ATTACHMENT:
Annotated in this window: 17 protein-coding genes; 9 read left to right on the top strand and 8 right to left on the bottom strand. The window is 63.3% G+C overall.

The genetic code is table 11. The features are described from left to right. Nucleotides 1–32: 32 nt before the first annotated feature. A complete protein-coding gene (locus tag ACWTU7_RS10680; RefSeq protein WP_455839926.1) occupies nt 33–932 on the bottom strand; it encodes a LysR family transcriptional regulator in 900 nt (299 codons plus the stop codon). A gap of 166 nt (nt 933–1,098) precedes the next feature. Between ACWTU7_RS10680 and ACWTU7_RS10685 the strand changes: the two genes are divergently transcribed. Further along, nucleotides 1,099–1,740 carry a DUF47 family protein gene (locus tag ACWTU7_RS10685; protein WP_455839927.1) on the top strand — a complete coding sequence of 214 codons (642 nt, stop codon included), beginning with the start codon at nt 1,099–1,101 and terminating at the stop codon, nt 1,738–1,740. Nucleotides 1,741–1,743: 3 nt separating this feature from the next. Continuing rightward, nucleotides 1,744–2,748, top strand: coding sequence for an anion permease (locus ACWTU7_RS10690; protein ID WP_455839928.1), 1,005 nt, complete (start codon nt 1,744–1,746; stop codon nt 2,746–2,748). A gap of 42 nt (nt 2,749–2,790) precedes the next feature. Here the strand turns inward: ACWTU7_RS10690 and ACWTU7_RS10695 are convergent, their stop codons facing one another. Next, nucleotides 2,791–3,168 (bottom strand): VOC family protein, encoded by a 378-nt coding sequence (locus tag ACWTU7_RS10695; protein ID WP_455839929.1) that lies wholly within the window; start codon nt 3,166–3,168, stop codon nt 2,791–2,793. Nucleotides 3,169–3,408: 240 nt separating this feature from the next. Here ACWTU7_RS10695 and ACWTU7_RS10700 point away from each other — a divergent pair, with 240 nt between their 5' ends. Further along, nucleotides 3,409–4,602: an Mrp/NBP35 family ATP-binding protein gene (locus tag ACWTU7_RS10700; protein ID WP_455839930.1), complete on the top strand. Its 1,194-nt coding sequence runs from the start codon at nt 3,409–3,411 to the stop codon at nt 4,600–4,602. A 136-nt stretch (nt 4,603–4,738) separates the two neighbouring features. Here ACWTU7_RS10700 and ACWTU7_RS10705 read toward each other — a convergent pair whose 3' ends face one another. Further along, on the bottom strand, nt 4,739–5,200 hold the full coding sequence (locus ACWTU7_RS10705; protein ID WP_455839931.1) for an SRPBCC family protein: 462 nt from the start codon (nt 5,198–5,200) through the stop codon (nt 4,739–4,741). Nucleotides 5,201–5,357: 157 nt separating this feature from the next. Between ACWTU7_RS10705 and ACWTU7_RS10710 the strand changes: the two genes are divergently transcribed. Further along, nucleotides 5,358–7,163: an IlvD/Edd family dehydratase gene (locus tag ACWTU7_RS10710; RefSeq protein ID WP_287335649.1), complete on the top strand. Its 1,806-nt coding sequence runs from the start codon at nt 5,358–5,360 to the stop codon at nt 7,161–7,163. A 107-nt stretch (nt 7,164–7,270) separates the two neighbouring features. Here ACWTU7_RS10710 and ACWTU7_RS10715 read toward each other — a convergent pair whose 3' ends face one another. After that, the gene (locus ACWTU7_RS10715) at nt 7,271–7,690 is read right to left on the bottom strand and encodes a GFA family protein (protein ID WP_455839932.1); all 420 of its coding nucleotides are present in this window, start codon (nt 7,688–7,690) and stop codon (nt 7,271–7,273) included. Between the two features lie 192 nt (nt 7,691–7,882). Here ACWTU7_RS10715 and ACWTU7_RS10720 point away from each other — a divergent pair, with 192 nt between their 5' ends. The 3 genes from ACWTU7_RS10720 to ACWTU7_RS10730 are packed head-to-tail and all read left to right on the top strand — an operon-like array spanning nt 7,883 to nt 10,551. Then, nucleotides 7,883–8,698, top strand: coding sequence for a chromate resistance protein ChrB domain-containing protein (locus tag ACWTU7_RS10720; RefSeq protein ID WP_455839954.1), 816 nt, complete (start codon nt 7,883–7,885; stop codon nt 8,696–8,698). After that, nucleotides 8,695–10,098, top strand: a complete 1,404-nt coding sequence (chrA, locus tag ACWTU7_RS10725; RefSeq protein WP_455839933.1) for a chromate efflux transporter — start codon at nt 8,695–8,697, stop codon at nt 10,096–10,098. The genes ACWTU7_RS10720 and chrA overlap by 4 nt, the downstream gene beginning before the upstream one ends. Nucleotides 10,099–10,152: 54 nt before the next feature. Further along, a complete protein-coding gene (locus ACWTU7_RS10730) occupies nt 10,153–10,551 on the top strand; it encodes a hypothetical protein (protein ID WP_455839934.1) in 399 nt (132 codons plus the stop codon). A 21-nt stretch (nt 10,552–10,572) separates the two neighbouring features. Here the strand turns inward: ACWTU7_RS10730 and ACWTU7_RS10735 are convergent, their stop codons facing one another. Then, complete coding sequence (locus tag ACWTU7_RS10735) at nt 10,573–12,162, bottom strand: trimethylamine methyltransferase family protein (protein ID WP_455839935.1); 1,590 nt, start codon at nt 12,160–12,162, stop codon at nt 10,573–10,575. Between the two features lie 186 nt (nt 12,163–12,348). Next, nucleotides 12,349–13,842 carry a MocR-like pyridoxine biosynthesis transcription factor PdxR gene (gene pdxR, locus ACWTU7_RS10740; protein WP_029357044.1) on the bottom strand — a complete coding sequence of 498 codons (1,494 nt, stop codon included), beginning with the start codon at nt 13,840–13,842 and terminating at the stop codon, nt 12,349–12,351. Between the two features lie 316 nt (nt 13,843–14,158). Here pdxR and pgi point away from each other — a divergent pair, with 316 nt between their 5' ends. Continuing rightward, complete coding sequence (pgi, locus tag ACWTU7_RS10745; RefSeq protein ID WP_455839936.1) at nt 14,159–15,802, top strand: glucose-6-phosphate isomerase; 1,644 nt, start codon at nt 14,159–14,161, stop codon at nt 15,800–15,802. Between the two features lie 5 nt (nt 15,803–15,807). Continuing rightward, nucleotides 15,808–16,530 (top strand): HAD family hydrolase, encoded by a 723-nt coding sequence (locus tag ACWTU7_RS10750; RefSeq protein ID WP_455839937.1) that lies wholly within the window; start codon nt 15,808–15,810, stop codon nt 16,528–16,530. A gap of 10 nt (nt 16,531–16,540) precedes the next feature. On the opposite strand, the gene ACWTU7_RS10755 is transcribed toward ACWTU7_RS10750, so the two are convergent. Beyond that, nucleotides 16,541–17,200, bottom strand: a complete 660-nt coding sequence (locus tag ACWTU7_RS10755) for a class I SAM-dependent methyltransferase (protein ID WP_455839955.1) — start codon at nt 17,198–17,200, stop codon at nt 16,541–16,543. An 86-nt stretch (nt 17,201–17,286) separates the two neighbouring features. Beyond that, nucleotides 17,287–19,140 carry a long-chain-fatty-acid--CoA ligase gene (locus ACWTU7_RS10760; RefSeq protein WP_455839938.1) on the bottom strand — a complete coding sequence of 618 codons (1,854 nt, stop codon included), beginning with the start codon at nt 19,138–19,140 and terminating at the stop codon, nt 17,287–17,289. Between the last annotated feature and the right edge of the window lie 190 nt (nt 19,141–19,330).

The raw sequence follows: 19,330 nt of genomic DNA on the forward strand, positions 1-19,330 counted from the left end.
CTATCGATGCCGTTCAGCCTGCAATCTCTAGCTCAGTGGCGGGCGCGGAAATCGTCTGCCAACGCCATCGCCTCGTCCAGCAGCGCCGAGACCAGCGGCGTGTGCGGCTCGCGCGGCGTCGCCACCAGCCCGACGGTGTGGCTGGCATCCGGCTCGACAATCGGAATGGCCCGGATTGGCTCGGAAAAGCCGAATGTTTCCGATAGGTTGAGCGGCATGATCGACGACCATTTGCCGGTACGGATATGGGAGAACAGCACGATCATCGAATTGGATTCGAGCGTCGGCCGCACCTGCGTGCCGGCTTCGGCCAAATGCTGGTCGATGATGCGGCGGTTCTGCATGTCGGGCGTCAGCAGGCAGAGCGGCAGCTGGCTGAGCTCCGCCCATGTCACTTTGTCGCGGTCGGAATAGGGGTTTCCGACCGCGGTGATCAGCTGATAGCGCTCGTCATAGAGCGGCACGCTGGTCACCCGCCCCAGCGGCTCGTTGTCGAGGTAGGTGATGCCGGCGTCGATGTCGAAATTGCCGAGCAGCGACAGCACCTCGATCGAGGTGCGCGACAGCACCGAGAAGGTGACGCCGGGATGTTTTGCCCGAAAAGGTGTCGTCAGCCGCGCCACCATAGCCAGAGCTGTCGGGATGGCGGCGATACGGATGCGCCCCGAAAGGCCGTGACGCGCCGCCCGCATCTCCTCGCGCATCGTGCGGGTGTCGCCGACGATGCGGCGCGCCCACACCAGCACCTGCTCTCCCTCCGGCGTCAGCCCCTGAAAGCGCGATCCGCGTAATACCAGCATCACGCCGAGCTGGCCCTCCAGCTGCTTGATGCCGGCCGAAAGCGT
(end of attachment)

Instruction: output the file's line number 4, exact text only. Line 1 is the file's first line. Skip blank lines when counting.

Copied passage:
CTATCGATGCCGTTCAGCCTGCAATCTCTAGCTCAGTGGCGGGCGCGGAAATCGTCTGCCAACGCCATCGCCTCGTCCAGCAGCGCCGAGACCAGCGGCGTGTGCGGCTCGCGCGGCGTCGCCACCAGCCCGACGGTGTGGCTGGCATCCGGCTCGACAATCGGAATGGCCCGGATTGGCTCGGAAAAGCCGAATGTTTCCGATAGGTTGAGCGGCATGATCGACGACCATTTGCCGGTACGGATATGGGAGAACAGCACGATCATCGAATTGGATTCGAGCGTCGGCCGCACCTGCGTGCCGGCTTCGGCCAAATGCTGGTCGATGATGCGGCGGTTCTGCATGTCGGGCGTCAGCAGGCAGAGCGGCAGCTGGCTGAGCTCCGCCCATGTCACTTTGTCGCGGTCGGAATAGGGGTTTCCGACCGCGGTGATCAGCTGATAGCGCTCGTCATAGAGCGGCACGCTGGTCACCCGCCCCAGCGGCTCGTTGTCGAGGTAGGTGATGCCGGCGTCGATGTCGAAATTGCCGAGCAGCGACAGCACCTCGATCGAGGTGCGCGACAGCACCGAGAAGGTGACGCCGGGATGTTTTGCCCGAAAAGGTGTCGTCAGCCGCGCCACCATAGCCAGAGCTGTCGGGATGGCGGCGATACGGATGCGCCCCGAAAGGCCGTGACGCGCCGCCCGCATCTCCTCGCGCATCGTGCGGGTGTCGCCGACGATGCGGCGCGCCCACACCAGCACCTGCTCTCCCTCCGGCGTCAGCCCCTGAAAGCGCGATCCGCGTAATACCAGCATCACGCCGAGCTGGCCCTCCAGCTGCTTGATGCCGGCCGAAAGCGT